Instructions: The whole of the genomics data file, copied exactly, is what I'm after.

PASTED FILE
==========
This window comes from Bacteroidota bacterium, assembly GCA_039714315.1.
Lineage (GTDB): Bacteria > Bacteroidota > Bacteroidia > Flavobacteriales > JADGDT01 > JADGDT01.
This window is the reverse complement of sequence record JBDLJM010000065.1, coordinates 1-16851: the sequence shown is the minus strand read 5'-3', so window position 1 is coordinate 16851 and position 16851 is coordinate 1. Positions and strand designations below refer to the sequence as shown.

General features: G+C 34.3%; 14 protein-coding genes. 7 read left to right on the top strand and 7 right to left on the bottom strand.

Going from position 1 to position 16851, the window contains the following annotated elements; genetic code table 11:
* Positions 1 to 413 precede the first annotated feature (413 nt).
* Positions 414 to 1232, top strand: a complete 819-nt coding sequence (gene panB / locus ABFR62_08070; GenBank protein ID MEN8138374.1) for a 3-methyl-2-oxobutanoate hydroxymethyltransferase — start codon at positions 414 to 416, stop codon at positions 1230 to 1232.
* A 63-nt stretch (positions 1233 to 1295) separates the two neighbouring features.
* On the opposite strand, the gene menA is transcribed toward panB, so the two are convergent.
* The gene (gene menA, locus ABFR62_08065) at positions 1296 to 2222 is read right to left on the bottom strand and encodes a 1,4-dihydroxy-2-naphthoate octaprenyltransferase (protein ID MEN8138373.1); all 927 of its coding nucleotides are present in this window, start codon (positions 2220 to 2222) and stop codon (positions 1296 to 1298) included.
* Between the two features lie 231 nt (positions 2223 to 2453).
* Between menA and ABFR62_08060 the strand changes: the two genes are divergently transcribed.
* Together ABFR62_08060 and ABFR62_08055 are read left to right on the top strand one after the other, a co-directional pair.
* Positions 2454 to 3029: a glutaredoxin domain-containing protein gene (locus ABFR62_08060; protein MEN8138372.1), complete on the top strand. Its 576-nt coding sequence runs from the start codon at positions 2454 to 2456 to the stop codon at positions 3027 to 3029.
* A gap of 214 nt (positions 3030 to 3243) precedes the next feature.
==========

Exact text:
This window comes from Bacteroidota bacterium, assembly GCA_039714315.1.
Lineage (GTDB): Bacteria > Bacteroidota > Bacteroidia > Flavobacteriales > JADGDT01 > JADGDT01.
This window is the reverse complement of sequence record JBDLJM010000065.1, coordinates 1-16851: the sequence shown is the minus strand read 5'-3', so window position 1 is coordinate 16851 and position 16851 is coordinate 1. Positions and strand designations below refer to the sequence as shown.

General features: G+C 34.3%; 14 protein-coding genes. 7 read left to right on the top strand and 7 right to left on the bottom strand.

Going from position 1 to position 16851, the window contains the following annotated elements; genetic code table 11:
* Positions 1 to 413 precede the first annotated feature (413 nt).
* Positions 414 to 1232, top strand: a complete 819-nt coding sequence (gene panB / locus ABFR62_08070; GenBank protein ID MEN8138374.1) for a 3-methyl-2-oxobutanoate hydroxymethyltransferase — start codon at positions 414 to 416, stop codon at positions 1230 to 1232.
* A 63-nt stretch (positions 1233 to 1295) separates the two neighbouring features.
* On the opposite strand, the gene menA is transcribed toward panB, so the two are convergent.
* The gene (gene menA, locus ABFR62_08065) at positions 1296 to 2222 is read right to left on the bottom strand and encodes a 1,4-dihydroxy-2-naphthoate octaprenyltransferase (protein ID MEN8138373.1); all 927 of its coding nucleotides are present in this window, start codon (positions 2220 to 2222) and stop codon (positions 1296 to 1298) included.
* Between the two features lie 231 nt (positions 2223 to 2453).
* Between menA and ABFR62_08060 the strand changes: the two genes are divergently transcribed.
* Together ABFR62_08060 and ABFR62_08055 are read left to right on the top strand one after the other, a co-directional pair.
* Positions 2454 to 3029: a glutaredoxin domain-containing protein gene (locus ABFR62_08060; protein MEN8138372.1), complete on the top strand. Its 576-nt coding sequence runs from the start codon at positions 2454 to 2456 to the stop codon at positions 3027 to 3029.
* A gap of 214 nt (positions 3030 to 3243) precedes the next feature.